Those are all very valid concerns, but in the great grand scheme of things, the number of trout caught incidentally by folks employing these methods to catch salmon pales in comparison to the number of trout caught by those willfully targeting trout. Granted, there are probably exceptions in specific sections of the river because salmon anglers outnumber trout anglers by two orders of magnitude.

    Re baited 7/0 king hooks.... because of the reach of a 7/0 hook-gap and the caliber of the wire, incidental trout are as likely to die from a mortal hooking wound (gill, vital vessel, brain) as they are to suffer disfiguring mouth damage. Because the hook is so big and gets a bigger purchase on the fish's tissue, the major mouth damage does not occur during the fight... it all happens at the moment of hook extraction as the angler struggles to free a trout thrashing on the surface. A big old full-sized barb is gonna rip a HUGE chunk out of that trout's mouth. A smaller mini/micro barb will cause less damage, and barbless, least of all... especially if folks also employ a de-hooker to make the process smooth, efficient, and struggle-free.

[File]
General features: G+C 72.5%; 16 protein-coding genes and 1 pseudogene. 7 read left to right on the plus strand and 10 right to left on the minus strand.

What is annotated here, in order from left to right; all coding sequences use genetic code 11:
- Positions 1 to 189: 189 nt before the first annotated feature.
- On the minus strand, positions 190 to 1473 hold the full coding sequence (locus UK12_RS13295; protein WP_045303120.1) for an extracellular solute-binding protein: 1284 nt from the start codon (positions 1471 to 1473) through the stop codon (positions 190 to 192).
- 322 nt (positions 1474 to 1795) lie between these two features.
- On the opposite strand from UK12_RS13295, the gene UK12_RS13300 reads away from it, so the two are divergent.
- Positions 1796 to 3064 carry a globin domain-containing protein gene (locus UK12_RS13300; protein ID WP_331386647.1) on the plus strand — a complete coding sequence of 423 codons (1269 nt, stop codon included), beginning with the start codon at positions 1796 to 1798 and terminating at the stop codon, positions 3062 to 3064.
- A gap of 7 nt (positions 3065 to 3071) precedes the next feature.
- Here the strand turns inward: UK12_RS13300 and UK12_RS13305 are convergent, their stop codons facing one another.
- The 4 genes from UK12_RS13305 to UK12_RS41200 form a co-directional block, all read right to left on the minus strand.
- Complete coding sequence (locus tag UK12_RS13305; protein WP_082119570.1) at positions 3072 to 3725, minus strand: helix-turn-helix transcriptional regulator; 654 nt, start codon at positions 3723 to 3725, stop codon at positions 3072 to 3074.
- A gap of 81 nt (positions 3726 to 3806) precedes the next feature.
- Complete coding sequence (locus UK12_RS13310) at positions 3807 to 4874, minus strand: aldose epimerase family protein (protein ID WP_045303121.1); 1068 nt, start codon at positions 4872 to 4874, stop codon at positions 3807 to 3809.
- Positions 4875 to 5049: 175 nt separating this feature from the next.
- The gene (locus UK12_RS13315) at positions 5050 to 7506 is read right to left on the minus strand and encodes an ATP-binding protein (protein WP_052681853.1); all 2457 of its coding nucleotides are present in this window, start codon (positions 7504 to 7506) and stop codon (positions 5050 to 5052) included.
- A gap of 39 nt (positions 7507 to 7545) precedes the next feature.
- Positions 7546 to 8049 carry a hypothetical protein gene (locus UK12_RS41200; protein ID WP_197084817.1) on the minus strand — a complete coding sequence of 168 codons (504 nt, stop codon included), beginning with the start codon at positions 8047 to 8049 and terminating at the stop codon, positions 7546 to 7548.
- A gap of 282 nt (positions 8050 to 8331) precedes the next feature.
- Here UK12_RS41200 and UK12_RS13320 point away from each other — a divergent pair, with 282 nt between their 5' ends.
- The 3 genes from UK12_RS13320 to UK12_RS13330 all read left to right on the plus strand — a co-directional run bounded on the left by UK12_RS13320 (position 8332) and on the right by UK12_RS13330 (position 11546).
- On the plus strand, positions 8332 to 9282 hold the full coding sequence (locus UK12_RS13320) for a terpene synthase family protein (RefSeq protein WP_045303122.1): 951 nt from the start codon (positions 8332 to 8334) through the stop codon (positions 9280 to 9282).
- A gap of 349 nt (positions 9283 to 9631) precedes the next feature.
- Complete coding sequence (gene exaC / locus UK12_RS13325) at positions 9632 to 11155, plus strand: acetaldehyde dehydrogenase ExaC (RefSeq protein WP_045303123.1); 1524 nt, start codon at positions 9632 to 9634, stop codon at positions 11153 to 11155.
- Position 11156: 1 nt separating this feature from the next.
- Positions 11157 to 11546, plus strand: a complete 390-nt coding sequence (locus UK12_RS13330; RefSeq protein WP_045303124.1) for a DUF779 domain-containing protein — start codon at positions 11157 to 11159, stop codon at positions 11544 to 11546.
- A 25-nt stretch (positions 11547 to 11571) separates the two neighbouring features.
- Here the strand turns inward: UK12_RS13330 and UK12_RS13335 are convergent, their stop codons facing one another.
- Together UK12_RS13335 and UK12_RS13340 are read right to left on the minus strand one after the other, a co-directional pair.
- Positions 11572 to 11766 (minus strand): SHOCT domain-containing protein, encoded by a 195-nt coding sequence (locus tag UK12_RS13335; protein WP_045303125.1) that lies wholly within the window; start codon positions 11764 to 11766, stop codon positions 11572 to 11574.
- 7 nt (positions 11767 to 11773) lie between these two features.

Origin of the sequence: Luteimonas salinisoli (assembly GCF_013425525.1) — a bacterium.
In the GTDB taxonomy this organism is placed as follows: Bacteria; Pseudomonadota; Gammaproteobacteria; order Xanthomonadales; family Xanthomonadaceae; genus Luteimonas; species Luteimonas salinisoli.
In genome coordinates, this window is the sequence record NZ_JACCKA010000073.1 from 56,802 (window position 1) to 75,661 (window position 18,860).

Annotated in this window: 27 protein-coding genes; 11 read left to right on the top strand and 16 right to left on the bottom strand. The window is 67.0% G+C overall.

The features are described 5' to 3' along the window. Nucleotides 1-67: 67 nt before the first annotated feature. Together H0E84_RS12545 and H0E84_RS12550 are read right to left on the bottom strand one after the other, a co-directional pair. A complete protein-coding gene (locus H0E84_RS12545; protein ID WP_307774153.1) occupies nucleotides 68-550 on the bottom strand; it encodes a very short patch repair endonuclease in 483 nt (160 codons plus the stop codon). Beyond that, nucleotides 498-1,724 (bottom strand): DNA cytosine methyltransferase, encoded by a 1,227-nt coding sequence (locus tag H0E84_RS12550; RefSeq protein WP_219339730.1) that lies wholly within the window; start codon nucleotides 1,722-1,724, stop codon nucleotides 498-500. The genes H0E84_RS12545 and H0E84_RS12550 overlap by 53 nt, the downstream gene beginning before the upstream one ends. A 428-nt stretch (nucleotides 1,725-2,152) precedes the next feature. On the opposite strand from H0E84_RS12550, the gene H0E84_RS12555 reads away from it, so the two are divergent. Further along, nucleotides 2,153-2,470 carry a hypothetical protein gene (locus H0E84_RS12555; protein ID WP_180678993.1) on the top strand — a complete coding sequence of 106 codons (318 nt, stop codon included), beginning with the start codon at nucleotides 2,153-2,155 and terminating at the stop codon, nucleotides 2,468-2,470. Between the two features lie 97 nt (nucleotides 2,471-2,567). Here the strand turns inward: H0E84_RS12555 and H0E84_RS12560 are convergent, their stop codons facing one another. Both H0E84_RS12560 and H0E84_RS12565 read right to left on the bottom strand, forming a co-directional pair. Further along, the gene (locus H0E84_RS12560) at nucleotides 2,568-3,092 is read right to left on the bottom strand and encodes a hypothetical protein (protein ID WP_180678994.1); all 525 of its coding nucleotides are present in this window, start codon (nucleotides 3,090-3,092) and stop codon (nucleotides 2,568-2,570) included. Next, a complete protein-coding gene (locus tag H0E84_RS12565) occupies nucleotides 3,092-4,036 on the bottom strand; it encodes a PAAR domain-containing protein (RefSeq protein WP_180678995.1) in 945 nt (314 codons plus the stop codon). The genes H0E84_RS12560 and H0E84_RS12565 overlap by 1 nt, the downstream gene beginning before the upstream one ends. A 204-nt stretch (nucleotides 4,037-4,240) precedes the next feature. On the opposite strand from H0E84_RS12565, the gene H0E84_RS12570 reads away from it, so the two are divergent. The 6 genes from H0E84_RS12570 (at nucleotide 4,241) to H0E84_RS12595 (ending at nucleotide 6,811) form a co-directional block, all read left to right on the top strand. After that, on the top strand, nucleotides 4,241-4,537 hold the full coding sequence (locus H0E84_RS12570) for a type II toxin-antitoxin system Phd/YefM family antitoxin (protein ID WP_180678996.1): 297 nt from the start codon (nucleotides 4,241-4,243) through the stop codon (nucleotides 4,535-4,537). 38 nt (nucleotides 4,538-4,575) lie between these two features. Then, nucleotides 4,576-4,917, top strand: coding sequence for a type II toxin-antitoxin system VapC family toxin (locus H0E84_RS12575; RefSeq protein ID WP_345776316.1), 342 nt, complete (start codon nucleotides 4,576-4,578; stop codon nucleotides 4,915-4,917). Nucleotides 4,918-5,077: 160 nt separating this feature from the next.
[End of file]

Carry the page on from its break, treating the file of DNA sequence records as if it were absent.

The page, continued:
You can significantly reduce the number of incidental trout by rigging your egg clusters amputee style. The very agile, maneuverable trout have relatively small mouths, and what they're after is a piece of that egg cluster. If there's a hook point in that egg cluster, it increases the likelihood of getting skewered as they attack it. By using a Kenai amputee with the large hook set back away from the eggs, the trout can make repeated assaults on your bait without ever encountering the hook point. Unless he's quite big, a persistent trout will strip all the bait without ever getting hooked.

    With regard to Vibrax's and K-15, their effectiveness at hooking small trout goes WAY down by simply switching the trebles to singles. If those singles are also barbless, any trout you do encounter can be easily released with a minimum of damage.

    No one here is advocating salmon closures. But we should all be striving to make sure it's done in a way that minimizes morbidity and mortality on non-target stocks.
    "Let every angler who loves to fish think what it would mean to him to find the fish were gone." Zane Grey
    http://www.piscatorialpursuits.com/uploads/UP12710.jpg
    The KeenEye MD